When I was in college, one of my film professors showed us an example of what is known as the "long take," a continuous shot without any cuts that lasts for several minutes. The film he used for this example was the 2003 Korean action thriller Oldboy.
It was about a man who was kidnapped and kept prisoner for 15 years for no obvious reason. When he's suddenly released and given money, a cell phone and clothes, he decides to use his freedom to find the person behind his imprisonment and get his revenge. It reminds me of Jet Li's 2005 action movie Danny the Dog, where he plays an orphan who was held as a slave and treated like an animal until the day he escapes and is taught how to exist like a socially functioning human. When his master comes after him and his new family, he decides to fight back. It sounds a whole lot more Oscar-worthy than it actually was. But Oldboy has critical acclaim and this man's solo journey for his captors is heralded as one of the best Korean films there is.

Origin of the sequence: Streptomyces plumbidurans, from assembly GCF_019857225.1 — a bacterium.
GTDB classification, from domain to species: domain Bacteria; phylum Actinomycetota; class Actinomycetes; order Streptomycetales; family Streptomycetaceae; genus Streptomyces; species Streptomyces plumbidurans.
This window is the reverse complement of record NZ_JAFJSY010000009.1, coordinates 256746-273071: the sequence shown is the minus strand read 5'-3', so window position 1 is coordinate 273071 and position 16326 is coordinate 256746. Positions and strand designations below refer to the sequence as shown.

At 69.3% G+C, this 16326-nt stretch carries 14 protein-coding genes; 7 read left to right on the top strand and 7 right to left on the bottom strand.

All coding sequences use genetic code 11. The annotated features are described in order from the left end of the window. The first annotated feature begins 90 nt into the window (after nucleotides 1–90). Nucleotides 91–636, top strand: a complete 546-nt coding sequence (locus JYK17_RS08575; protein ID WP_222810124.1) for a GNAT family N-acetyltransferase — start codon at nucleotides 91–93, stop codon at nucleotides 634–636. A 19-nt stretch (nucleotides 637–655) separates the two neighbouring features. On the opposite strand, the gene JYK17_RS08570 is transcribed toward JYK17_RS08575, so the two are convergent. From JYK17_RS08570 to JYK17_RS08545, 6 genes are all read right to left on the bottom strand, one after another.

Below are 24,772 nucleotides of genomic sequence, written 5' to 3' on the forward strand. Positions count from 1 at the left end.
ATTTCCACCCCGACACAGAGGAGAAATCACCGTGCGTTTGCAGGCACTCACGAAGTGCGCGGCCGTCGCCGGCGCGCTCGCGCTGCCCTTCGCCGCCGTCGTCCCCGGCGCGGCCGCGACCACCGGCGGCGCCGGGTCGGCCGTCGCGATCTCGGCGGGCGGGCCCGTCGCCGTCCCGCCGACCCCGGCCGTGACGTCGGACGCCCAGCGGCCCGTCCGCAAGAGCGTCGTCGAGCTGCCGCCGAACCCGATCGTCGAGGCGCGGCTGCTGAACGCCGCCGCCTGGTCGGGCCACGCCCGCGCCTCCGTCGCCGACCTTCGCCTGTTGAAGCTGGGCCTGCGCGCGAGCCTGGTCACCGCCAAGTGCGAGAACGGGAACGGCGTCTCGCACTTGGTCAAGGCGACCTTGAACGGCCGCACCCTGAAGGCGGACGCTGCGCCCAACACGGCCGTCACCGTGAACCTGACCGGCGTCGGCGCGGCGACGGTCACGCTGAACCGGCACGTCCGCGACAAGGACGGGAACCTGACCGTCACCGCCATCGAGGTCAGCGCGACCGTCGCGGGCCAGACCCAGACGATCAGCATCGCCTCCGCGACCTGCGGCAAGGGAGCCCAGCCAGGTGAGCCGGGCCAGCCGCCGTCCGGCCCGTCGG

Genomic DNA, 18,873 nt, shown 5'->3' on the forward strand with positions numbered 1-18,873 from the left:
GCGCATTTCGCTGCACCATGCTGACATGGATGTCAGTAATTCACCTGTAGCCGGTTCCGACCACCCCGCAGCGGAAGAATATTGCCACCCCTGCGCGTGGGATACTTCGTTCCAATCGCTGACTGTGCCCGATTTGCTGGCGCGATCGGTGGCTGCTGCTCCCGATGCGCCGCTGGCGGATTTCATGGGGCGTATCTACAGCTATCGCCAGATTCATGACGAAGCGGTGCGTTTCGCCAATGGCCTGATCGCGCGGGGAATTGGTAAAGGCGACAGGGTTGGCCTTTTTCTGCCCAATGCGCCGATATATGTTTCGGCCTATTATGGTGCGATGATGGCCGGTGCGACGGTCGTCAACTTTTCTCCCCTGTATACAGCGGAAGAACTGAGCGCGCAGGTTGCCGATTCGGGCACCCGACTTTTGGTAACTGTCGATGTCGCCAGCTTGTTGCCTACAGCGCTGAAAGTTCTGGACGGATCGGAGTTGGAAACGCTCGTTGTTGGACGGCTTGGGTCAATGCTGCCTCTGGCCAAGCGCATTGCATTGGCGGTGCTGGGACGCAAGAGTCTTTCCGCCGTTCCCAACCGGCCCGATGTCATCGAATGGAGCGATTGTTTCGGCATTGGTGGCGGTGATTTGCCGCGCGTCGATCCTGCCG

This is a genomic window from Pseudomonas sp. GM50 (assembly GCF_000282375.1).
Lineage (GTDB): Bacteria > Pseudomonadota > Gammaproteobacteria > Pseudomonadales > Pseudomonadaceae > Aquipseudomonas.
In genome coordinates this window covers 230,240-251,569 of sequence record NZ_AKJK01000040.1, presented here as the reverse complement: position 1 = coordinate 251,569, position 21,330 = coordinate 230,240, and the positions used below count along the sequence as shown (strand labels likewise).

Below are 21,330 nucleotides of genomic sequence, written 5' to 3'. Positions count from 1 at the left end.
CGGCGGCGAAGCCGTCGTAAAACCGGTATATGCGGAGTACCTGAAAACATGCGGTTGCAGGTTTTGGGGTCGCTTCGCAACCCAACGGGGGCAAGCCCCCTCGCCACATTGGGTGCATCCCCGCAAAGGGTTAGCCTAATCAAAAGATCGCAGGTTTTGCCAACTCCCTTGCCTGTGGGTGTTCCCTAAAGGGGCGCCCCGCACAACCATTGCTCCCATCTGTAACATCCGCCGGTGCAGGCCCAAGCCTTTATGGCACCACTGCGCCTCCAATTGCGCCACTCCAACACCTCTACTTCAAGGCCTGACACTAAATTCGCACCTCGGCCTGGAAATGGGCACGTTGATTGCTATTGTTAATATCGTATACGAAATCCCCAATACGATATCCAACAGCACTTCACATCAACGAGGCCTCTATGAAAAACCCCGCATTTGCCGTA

So naturally, Steven Spielberg has plans to remake it...with none other than Will Smith in the lead. This summer, after his superhero flick Hancock skyrocketed to number one, Smith became known as the only actor in Hollywood who has managed to have eight consecutive #1 films in the box office. It was only a matter of time before the major production companies and critically acclaimed directors tried to cash in on that cow. But is a film like Oldboy really meant for a guy like Smith? He's usually accustomed to playing the selfless hero with a few minor character flaws. Sure, Hancock wasn't exactly a boyscout, but in the end, well, it's Smith. You know, he can do no wrong.
And that's not to say that he can't act like a vengeance-seeking, closeted, homocidal maniac. I just don't think it'll guarantee him a #1 spot again. But that's just me. What do you think?